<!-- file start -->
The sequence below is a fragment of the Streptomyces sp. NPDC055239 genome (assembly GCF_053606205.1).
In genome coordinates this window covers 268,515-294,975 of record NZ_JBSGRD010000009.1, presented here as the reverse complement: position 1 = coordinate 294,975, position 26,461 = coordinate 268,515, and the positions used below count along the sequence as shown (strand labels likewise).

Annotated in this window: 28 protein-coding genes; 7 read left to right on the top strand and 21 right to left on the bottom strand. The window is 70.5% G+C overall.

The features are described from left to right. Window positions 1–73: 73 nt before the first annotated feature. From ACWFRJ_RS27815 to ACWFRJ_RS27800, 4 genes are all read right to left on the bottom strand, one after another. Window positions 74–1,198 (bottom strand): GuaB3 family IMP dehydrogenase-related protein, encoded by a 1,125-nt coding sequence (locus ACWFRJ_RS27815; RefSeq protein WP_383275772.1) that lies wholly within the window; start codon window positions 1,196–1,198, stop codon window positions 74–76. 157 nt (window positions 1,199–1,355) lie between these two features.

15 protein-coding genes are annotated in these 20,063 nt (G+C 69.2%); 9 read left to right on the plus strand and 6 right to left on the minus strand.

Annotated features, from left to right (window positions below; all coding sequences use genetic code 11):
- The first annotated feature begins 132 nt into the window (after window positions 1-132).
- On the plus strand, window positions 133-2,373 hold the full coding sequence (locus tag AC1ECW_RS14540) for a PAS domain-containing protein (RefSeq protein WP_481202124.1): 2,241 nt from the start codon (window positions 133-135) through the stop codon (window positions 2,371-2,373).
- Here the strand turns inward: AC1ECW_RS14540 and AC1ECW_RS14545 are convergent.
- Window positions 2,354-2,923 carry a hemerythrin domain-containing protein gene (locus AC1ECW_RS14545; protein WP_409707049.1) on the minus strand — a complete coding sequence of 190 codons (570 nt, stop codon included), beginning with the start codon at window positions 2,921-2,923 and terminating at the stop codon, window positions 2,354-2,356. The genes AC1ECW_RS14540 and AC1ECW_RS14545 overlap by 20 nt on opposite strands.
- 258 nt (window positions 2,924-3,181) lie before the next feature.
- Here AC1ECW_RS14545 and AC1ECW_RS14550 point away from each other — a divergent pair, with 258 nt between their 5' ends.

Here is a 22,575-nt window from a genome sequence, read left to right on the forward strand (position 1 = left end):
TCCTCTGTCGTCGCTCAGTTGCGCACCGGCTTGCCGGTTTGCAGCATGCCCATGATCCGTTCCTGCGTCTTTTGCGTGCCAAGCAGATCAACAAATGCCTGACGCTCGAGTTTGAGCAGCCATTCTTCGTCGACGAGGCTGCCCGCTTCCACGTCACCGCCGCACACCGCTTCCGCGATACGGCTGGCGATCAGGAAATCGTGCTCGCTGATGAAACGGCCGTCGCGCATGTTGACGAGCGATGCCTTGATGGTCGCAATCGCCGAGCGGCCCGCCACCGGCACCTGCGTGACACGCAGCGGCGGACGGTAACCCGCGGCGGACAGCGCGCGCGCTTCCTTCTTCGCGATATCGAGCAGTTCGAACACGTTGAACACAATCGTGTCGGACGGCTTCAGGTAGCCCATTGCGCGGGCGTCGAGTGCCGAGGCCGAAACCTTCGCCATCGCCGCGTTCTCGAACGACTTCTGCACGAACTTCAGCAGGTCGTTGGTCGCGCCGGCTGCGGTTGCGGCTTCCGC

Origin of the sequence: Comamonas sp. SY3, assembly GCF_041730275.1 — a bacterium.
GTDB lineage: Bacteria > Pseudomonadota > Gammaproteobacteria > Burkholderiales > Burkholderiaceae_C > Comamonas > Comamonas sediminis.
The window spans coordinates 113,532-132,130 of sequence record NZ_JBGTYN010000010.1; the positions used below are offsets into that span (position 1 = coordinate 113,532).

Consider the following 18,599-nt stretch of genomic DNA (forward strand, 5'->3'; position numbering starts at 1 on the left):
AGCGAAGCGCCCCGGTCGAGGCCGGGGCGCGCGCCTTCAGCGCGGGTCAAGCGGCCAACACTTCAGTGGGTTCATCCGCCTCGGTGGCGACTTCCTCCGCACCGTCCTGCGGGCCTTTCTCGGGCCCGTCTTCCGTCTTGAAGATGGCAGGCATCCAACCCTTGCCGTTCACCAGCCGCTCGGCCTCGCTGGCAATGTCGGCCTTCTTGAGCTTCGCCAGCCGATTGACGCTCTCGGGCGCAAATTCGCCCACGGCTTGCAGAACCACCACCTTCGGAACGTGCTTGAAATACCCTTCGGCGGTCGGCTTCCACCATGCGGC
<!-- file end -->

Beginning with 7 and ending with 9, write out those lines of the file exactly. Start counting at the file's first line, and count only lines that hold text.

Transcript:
- The first annotated feature begins 132 nt into the window (after window positions 1-132).
- On the plus strand, window positions 133-2,373 hold the full coding sequence (locus tag AC1ECW_RS14540) for a PAS domain-containing protein (RefSeq protein WP_481202124.1): 2,241 nt from the start codon (window positions 133-135) through the stop codon (window positions 2,371-2,373).
- Here the strand turns inward: AC1ECW_RS14540 and AC1ECW_RS14545 are convergent.